Such a story happened to the people of Welsh Aberhosan every day at 7am for 18 long months, and no one could say why. The whole case was reported by the British internet provider, who regularly sent their engineers to the site, but those most often returned with a receipt - the link was fine, but to be sure, most of the cabling was replaced, which, as you can easily guess, did not bring any improvement. As Michael Jones, an engineer at Openreach, informs us, as we are talking about this operator, as part of the final test, it was decided to send a special team from the headquarters to carry out a detailed "investigation".
After noobhomepage engineers had exhausted practically all other options, they decided to reach for a spectrum analyzer and from 6 am to walk around the village in search of any electrical noise that could cause interference. And then ... at 7 am, like clockwork, it happened! Our device picked up a large burst of electrical noise in the village, Jones explains. It was possible to trace the source that led the engineers to the property with an old TV that was causing a strong SHINE (Single High-level Impulse Noise) interference. Its owner turned it on every day at 7 am, while completely unknowingly breaking the internet connection throughout the village!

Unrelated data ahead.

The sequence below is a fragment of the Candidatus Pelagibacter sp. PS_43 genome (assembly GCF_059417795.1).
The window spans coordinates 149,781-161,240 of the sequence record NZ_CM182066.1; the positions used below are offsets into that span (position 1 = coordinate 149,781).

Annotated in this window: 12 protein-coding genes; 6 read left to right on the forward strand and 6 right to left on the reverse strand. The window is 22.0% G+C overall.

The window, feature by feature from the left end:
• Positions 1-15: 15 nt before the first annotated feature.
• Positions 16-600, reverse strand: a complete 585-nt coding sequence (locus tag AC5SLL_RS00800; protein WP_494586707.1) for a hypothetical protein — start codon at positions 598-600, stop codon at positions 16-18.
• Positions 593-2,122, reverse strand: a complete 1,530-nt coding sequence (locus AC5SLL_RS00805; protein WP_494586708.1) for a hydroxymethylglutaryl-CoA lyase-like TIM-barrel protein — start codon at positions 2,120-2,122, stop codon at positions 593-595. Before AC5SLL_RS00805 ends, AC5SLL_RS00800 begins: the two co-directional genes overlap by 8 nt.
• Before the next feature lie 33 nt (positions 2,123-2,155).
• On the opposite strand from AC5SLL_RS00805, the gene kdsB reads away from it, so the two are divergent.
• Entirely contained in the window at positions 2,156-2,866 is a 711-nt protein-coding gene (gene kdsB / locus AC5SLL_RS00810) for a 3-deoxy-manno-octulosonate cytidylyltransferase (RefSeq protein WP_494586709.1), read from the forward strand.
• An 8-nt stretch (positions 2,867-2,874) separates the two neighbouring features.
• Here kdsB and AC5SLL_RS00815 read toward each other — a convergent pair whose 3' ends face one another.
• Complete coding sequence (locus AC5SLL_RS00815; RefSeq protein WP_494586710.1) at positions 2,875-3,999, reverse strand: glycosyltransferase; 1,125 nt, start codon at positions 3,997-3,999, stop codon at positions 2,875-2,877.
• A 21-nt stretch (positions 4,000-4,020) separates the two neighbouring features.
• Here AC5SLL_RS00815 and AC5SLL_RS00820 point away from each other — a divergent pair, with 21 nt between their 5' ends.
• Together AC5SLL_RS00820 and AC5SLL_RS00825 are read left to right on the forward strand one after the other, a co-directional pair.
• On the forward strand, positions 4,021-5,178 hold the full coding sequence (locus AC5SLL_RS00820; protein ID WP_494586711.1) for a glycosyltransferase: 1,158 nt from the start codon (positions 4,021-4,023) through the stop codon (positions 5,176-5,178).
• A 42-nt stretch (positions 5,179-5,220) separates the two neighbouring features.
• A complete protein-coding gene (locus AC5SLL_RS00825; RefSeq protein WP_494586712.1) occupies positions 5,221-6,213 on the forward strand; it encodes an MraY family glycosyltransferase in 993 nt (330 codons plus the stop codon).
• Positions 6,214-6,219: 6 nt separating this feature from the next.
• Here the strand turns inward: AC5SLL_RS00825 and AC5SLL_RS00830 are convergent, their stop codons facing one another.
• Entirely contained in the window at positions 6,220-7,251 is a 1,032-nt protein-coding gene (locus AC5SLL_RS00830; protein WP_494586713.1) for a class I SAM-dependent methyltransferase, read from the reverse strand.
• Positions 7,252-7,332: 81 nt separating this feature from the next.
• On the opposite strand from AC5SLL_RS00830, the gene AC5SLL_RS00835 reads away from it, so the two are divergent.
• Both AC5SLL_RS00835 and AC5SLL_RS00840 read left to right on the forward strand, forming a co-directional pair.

Of course, as soon as the owner found out that his old second-hand TV was the cause of all the fuss, he immediately turned it off and promised never to use it again, but who knows what will happen when someone fails :) that the fault is also on the part of the operator, which uses a slightly outdated ADSL Broadband standard, susceptible to such interference, but Openreach has already declared that it will start implementing optical fiber this year. As the supplier representative explains the whole situation: - Everything with electrical components - from outdoor lighting, to a microwave oven, to surveillance cameras - can have a potential impact on the Internet connection. Therefore, we always recommend that you only use certified electronics that meet current British standards.